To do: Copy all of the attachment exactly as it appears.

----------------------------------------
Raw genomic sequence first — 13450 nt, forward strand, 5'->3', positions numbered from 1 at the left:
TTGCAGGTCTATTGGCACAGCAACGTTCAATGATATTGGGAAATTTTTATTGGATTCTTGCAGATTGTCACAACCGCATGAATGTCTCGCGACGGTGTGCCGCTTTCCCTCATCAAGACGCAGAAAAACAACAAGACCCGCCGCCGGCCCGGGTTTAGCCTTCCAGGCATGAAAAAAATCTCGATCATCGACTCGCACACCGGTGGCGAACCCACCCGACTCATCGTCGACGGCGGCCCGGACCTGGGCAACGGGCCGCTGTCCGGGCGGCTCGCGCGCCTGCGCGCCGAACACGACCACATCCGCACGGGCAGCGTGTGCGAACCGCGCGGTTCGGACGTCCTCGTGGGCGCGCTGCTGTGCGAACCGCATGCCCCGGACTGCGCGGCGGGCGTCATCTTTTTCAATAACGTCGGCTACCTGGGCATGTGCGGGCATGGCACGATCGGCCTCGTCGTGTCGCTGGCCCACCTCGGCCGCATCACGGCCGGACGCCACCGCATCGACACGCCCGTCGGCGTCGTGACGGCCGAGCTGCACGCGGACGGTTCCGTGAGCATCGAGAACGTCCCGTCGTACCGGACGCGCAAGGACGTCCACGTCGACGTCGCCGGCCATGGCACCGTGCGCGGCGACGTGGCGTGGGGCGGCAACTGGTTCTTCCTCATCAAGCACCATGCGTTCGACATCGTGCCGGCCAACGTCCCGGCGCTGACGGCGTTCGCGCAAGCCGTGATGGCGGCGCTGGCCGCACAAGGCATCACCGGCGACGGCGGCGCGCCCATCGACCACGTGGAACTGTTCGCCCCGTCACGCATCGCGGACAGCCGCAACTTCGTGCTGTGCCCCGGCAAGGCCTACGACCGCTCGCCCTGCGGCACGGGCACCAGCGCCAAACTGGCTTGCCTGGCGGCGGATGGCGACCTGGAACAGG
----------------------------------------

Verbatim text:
Raw genomic sequence first — 13450 nt, forward strand, 5'->3', positions numbered from 1 at the left:
TTGCAGGTCTATTGGCACAGCAACGTTCAATGATATTGGGAAATTTTTATTGGATTCTTGCAGATTGTCACAACCGCATGAATGTCTCGCGACGGTGTGCCGCTTTCCCTCATCAAGACGCAGAAAAACAACAAGACCCGCCGCCGGCCCGGGTTTAGCCTTCCAGGCATGAAAAAAATCTCGATCATCGACTCGCACACCGGTGGCGAACCCACCCGACTCATCGTCGACGGCGGCCCGGACCTGGGCAACGGGCCGCTGTCCGGGCGGCTCGCGCGCCTGCGCGCCGAACACGACCACATCCGCACGGGCAGCGTGTGCGAACCGCGCGGTTCGGACGTCCTCGTGGGCGCGCTGCTGTGCGAACCGCATGCCCCGGACTGCGCGGCGGGCGTCATCTTTTTCAATAACGTCGGCTACCTGGGCATGTGCGGGCATGGCACGATCGGCCTCGTCGTGTCGCTGGCCCACCTCGGCCGCATCACGGCCGGACGCCACCGCATCGACACGCCCGTCGGCGTCGTGACGGCCGAGCTGCACGCGGACGGTTCCGTGAGCATCGAGAACGTCCCGTCGTACCGGACGCGCAAGGACGTCCACGTCGACGTCGCCGGCCATGGCACCGTGCGCGGCGACGTGGCGTGGGGCGGCAACTGGTTCTTCCTCATCAAGCACCATGCGTTCGACATCGTGCCGGCCAACGTCCCGGCGCTGACGGCGTTCGCGCAAGCCGTGATGGCGGCGCTGGCCGCACAAGGCATCACCGGCGACGGCGGCGCGCCCATCGACCACGTGGAACTGTTCGCCCCGTCACGCATCGCGGACAGCCGCAACTTCGTGCTGTGCCCCGGCAAGGCCTACGACCGCTCGCCCTGCGGCACGGGCACCAGCGCCAAACTGGCTTGCCTGGCGGCGGATGGCGACCTGGAACAGG